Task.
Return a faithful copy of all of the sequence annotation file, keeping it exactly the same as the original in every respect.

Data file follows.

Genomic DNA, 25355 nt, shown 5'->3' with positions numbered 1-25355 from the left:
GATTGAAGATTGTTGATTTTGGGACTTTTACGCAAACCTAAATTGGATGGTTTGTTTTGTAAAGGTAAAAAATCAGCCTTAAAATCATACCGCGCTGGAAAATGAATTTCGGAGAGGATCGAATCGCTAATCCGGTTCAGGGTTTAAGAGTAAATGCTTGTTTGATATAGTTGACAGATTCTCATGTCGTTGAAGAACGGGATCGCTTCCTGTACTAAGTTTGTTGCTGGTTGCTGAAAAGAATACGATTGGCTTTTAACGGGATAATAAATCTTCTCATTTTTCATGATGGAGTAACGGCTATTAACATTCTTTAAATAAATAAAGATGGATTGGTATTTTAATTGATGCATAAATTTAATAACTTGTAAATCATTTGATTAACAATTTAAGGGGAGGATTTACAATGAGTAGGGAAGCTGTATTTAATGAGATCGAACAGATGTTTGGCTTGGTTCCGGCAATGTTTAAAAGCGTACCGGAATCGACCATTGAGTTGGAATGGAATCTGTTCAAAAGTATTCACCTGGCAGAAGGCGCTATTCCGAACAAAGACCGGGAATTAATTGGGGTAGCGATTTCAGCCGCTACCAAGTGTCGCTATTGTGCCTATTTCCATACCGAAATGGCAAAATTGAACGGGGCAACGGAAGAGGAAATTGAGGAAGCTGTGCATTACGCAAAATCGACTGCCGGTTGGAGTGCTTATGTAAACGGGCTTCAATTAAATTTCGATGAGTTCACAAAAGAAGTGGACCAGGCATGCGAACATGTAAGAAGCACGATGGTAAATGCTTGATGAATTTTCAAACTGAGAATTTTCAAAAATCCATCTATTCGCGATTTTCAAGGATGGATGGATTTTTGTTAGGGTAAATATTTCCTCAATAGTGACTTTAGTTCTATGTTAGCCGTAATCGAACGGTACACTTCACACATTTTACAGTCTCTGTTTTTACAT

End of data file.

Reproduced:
Genomic DNA, 25355 nt, shown 5'->3' with positions numbered 1-25355 from the left:
GATTGAAGATTGTTGATTTTGGGACTTTTACGCAAACCTAAATTGGATGGTTTGTTTTGTAAAGGTAAAAAATCAGCCTTAAAATCATACCGCGCTGGAAAATGAATTTCGGAGAGGATCGAATCGCTAATCCGGTTCAGGGTTTAAGAGTAAATGCTTGTTTGATATAGTTGACAGATTCTCATGTCGTTGAAGAACGGGATCGCTTCCTGTACTAAGTTTGTTGCTGGTTGCTGAAAAGAATACGATTGGCTTTTAACGGGATAATAAATCTTCTCATTTTTCATGATGGAGTAACGGCTATTAACATTCTTTAAATAAATAAAGATGGATTGGTATTTTAATTGATGCATAAATTTAATAACTTGTAAATCATTTGATTAACAATTTAAGGGGAGGATTTACAATGAGTAGGGAAGCTGTATTTAATGAGATCGAACAGATGTTTGGCTTGGTTCCGGCAATGTTTAAAAGCGTACCGGAATCGACCATTGAGTTGGAATGGAATCTGTTCAAAAGTATTCACCTGGCAGAAGGCGCTATTCCGAACAAAGACCGGGAATTAATTGGGGTAGCGATTTCAGCCGCTACCAAGTGTCGCTATTGTGCCTATTTCCATACCGAAATGGCAAAATTGAACGGGGCAACGGAAGAGGAAATTGAGGAAGCTGTGCATTACGCAAAATCGACTGCCGGTTGGAGTGCTTATGTAAACGGGCTTCAATTAAATTTCGATGAGTTCACAAAAGAAGTGGACCAGGCATGCGAACATGTAAGAAGCACGATGGTAAATGCTTGATGAATTTTCAAACTGAGAATTTTCAAAAATCCATCTATTCGCGATTTTCAAGGATGGATGGATTTTTGTTAGGGTAAATATTTCCTCAATAGTGACTTTAGTTCTATGTTAGCCGTAATCGAACGGTACACTTCACACATTTTACAGTCTCTGTTTTTACAT